After Syd left the band, The Floyd went from being a singles psychedelic pop band to more of an sonic ambient space rock sound with David Gilmour on board to help the cadets go to where no man has gone before with his spacey guitar work to Set the Controls for the Heart of the Sun. Alongside their crossover between the avant-garde, film scores, and bombastic symphony orchestras with; More, Ummagumma, and Atom Heart Mother, the group pushed forward into something that was more beyond our imagination with the release of their sixth album, Meddle.
The opening One of These Days starts off with a roaring wind and then starts off with a Bass echoing the chords B and A repeatedly in an echo reverb while Rick Wright’s keyboards give a sinister tone and then David Gilmour comes in with a crunchy steel slide guitar solo and then the Bass becomes more of a helicopter sound and the voice of Nick Mason’s voice of ‘One of these days I’m going to cut you into little pieces!’ comes in and then BAM! The piece becomes a hellish improvisation with the drums slamming while the keyboards and guitar take turns and then ends with the wind roaring in the deserted sand. For David Gilmour’s homage to acoustic numbers helped out Floyd’s background in their influential side of music. Gilmour’s guitar work had a combination of Hendrix and of course his childhood friend, Syd Barrett, showed his folk side with the atmospheric composition A Pillow of Winds, alongside the guitar work, it fitted his vocal arrangements to infinitive melodic beauty.
The rest of the members of Pink Floyd were going into a new platform, Roger Waters keeping the bass tempo moving, Rick Wright’s bebop jazz piano work on wonderful tracks including San Tropez while the moody acoustic ballad Fearless sets the scenery of a warm and beautiful day on a sunny beach during the summer. But this is where it becomes an essential moment in Pink Floyd’s classic time in the ‘70s.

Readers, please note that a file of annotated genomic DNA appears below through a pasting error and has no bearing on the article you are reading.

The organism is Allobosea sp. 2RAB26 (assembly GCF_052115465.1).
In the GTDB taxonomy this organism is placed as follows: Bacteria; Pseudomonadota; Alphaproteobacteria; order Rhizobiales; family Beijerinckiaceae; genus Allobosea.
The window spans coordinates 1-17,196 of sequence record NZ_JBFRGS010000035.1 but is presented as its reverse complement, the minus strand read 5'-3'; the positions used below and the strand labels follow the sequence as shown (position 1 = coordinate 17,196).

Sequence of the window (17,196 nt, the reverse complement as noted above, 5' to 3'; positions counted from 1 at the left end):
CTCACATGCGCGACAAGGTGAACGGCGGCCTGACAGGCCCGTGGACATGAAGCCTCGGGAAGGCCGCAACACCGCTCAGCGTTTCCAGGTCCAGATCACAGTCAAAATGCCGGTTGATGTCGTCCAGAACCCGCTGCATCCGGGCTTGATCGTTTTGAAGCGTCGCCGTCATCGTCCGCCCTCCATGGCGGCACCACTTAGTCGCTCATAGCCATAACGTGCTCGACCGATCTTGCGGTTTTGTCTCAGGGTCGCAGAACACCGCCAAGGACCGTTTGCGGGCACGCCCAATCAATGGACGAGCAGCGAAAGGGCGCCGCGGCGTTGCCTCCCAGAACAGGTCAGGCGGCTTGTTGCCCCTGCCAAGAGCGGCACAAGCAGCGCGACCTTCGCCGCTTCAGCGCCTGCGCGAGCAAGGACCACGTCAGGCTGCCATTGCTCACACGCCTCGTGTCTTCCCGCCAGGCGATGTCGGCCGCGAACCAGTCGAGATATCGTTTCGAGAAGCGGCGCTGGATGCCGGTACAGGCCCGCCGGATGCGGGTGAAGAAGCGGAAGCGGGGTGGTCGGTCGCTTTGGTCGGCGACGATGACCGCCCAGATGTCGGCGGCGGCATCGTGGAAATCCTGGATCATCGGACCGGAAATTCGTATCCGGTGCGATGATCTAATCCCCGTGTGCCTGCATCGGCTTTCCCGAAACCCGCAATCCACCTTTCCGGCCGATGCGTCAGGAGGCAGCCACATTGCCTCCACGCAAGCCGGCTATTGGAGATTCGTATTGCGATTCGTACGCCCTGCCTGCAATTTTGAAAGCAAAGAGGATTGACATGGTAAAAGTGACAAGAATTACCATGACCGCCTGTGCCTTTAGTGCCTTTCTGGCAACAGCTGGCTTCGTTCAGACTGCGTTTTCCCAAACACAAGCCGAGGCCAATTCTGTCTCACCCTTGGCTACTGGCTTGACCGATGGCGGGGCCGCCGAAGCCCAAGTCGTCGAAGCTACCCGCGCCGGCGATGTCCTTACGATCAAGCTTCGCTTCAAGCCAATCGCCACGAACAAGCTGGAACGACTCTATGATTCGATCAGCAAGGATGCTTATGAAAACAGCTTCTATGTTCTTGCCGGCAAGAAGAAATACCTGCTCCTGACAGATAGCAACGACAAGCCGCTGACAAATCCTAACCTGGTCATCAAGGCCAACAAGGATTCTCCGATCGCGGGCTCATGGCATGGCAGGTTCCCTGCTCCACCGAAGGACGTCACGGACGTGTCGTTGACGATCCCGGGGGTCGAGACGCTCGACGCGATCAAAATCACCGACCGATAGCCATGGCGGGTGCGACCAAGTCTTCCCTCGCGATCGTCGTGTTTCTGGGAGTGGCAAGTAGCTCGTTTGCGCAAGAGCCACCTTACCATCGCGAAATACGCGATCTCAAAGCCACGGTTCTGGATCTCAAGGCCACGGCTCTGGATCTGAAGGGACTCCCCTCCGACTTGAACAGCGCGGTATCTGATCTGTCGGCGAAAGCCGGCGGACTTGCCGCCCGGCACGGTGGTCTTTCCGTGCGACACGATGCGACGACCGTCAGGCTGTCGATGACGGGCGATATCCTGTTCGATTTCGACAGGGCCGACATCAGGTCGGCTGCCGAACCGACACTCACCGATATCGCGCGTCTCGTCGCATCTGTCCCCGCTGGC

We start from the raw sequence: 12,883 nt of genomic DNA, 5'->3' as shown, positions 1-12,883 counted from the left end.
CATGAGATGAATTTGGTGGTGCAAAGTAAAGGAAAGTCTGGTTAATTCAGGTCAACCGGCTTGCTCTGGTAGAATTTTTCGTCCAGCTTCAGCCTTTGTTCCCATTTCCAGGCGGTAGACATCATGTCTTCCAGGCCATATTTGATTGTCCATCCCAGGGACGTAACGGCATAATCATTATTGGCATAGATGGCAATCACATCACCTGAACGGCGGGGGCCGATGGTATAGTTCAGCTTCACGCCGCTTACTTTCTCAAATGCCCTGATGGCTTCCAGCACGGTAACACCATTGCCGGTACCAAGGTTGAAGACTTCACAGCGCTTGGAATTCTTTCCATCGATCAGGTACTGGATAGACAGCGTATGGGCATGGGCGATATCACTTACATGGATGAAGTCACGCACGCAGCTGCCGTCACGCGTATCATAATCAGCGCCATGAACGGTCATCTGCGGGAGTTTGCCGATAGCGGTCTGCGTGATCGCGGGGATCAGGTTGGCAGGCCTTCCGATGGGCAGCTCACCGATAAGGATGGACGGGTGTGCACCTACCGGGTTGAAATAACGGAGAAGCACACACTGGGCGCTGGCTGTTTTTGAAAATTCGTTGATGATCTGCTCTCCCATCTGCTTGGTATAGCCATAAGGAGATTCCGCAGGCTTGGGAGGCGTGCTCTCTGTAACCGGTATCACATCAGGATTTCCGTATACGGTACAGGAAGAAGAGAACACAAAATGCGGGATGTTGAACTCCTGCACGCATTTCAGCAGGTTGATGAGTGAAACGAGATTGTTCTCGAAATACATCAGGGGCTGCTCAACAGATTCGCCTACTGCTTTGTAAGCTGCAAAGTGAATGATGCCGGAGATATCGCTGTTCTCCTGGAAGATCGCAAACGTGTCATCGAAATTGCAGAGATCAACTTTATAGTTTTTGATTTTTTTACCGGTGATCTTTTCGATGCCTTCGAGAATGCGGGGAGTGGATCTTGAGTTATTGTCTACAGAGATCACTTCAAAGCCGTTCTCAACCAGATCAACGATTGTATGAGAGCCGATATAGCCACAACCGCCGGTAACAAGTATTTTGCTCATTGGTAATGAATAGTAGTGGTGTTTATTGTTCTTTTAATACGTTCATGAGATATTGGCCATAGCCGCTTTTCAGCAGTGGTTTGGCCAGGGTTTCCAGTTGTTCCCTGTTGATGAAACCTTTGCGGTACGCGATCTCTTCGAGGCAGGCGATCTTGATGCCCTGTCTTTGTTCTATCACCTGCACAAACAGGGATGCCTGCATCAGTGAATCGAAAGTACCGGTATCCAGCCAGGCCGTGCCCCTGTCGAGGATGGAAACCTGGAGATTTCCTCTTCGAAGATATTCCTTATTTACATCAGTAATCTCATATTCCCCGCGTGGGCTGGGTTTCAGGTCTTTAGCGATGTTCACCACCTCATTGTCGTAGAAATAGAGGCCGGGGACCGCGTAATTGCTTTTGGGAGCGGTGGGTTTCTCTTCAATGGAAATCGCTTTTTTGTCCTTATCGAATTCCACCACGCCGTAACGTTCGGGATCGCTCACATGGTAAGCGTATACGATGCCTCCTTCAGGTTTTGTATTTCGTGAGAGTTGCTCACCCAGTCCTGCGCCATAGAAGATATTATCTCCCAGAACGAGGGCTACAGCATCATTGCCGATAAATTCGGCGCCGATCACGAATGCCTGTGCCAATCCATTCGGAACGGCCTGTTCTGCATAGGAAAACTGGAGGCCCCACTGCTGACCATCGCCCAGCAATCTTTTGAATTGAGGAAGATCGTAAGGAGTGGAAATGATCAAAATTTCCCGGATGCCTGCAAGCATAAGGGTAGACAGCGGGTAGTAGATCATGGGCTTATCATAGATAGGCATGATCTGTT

The 23-minute magnum opus Echoes is one of the most crowning achievements that’s ever been put on Meddle. Every moment on the last number is gorgeous, exhilarating, and breathtaking at the same time. With a spacey ping on the piano through a leslie speaker to an underwater guitar and keyboard instrumental pieces setting the tone of the suite and then Gilmour and Wright’s vocals coming in, just takes your breath away. The highlight is David Gilmour himself. After trying so hard to be a part of the Floyd experience, this is his breakthrough moment. His guitar arrangements, is in assumed control while the band do a jazz relative tone as he comes up with some cool guitar licks.
He uses a whammy, slide, and creating an outer space-like feel on the instrument. In the midsection, everything becomes sinister, his guitar becomes a haunting echo sound filling the thunderclouds and the late Rick’s keyboard becomes more of a surreal dark quality as the crows screech in the background. And then the heavens come up in the climax of the finale of Cloudless ambassadors, then ending into a Tangerine Dream’70s guitar work for the angels coming singing on a higher note. As this is going on in the last minute, the piano sends its final blast off and heads up into the solar system that begins on the first note of the piece.
Listening to it over a dozen times, you can tell that the Floyd were ready to go into the Dark Side and going eclectic and balancing on the biggest wave by the clouds obscuring on them.